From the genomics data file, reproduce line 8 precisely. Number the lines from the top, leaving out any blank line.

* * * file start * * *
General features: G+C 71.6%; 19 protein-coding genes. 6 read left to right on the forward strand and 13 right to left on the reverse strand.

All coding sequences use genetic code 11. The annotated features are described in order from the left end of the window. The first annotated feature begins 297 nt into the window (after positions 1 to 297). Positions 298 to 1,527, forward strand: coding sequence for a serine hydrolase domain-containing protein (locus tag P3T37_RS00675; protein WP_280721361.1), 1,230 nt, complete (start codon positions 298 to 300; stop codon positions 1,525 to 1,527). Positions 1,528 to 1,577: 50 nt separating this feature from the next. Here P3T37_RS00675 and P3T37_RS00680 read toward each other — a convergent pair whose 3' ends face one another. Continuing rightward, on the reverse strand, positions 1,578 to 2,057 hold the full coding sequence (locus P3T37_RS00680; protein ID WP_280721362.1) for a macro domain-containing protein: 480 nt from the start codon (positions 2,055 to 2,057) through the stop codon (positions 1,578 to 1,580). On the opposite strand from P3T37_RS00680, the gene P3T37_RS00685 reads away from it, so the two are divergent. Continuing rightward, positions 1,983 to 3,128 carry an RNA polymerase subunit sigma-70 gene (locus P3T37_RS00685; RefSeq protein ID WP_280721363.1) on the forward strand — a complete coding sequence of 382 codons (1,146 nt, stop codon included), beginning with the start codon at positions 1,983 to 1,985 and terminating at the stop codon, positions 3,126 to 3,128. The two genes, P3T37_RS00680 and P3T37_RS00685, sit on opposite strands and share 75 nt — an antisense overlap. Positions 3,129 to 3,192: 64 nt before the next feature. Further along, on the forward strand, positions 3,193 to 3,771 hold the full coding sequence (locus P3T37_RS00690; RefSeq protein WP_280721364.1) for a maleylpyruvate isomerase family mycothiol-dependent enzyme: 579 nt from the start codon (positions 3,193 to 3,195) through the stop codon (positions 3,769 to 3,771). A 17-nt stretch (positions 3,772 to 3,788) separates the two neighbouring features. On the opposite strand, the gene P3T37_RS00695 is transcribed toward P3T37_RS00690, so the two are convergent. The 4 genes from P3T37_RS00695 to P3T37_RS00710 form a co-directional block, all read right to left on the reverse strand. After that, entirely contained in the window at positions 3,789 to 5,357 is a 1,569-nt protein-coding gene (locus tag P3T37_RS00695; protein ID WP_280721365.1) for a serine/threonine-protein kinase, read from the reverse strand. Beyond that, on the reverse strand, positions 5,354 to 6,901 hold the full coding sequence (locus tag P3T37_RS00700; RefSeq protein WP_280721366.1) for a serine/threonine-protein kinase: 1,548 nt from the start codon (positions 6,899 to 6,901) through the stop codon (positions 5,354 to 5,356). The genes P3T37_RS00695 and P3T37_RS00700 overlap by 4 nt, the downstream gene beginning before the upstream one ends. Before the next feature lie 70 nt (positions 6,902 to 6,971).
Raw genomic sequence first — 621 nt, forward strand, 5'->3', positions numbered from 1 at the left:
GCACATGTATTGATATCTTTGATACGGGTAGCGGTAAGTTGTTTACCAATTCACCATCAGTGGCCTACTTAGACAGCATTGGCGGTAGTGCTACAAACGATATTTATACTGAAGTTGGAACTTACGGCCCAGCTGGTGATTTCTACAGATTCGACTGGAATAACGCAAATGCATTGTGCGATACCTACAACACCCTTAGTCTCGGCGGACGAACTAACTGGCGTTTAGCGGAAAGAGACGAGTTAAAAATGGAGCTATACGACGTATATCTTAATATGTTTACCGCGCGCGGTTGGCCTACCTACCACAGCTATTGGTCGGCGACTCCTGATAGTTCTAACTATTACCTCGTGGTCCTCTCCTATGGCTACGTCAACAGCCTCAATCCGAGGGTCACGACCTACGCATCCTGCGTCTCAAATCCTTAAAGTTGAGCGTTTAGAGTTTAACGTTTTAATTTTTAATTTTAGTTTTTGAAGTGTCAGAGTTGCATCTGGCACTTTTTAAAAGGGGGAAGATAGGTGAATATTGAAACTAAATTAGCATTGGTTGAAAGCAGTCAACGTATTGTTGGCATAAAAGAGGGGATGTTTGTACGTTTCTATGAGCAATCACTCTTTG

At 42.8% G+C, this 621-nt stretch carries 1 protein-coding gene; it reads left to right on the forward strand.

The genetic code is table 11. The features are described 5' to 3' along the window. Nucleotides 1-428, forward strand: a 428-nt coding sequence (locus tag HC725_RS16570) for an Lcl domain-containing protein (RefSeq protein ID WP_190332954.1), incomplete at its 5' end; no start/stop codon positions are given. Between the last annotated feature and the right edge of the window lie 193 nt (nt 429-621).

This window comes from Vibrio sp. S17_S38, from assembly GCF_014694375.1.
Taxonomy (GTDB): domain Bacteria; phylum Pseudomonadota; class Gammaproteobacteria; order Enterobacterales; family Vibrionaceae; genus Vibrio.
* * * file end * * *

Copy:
Taxonomy (GTDB): domain Bacteria; phylum Pseudomonadota; class Gammaproteobacteria; order Enterobacterales; family Vibrionaceae; genus Vibrio.